In the early 20th century, Chinatowns in the West were ghettos for Chinese immigrants who were marginalised and considered 'other' by the dominant society. In western eyes, these areas were the no-go zones of the Oriental other. Now more than a hundred years later, 'Chinatowns' still exist in most capital cities but their meaning and role have been transformed.
|Date||10 September 2015|
|Time||17:00 - 19:00|
This talk will show that as a consequence of globalisation, rapid Asian (including Chinese) migration and the geopolitical shift in power towards China, Chinatowns are now, more often than not, transnational hubs for economic and cultural exchange and flow, which may prefigure the changing global cultural relations in the 21st century. This is exemplified by the globalisation of the idea of 'Chinatown' itself, as cities around the world are struggling to exploit their competitive advantage vis-à-vis the emerging Chinese superpower.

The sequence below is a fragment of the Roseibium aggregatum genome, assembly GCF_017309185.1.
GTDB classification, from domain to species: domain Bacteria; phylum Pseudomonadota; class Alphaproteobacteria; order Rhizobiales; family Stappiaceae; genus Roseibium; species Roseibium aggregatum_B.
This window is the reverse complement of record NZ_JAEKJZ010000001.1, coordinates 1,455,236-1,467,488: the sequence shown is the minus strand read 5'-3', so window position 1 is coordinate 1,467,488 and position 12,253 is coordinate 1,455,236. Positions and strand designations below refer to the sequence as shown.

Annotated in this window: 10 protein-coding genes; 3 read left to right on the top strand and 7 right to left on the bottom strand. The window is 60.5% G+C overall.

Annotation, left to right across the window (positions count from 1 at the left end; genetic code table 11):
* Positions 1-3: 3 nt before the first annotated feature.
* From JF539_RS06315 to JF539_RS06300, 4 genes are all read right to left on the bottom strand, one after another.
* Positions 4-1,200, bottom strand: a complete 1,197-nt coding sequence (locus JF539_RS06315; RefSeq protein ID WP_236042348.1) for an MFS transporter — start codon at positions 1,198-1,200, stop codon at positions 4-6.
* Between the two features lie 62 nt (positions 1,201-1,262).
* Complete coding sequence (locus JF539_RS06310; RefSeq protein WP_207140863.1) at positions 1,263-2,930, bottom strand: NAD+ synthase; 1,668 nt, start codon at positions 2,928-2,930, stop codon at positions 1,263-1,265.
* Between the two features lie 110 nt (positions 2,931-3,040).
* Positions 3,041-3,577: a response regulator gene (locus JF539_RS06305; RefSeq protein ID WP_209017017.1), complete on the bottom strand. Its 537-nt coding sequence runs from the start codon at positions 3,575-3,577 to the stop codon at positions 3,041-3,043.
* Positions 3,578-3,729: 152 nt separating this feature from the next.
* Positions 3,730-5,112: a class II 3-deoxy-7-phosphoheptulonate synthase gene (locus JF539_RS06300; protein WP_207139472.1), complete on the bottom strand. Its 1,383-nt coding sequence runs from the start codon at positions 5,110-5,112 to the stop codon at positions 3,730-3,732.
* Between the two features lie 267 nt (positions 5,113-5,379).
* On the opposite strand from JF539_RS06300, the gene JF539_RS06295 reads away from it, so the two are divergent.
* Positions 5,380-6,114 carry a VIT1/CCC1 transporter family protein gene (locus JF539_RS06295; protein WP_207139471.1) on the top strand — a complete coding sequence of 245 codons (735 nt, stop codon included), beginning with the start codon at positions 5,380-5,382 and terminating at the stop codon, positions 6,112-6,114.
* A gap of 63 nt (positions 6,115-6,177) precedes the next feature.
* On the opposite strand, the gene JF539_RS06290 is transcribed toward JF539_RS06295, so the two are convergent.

Distinguished Professor Ien Ang is a Professor of Cultural Studies and the founding Director of the Institute for Culture and Society at the University of Western Sydney, Australia, until the end of 2014. She is one of the leaders in cultural studies worldwide, with interdisciplinary work spanning many areas of the humanities and social sciences. Her books, including Watching Dallas, Desperately Seeking the Audience and On Not Speaking Chinese, are recognised as classics in the field and her work has been translated into many languages, including Chinese, Japanese, Italian, Turkish, German, Korean, and Spanish. Her most recent book, co-edited with E Lally and K Anderson, is The Art of Engagement: Culture, Collaboration, Innovation (University of Western Australia Press, 2011). She is also a member of the advisory board of the ACGS.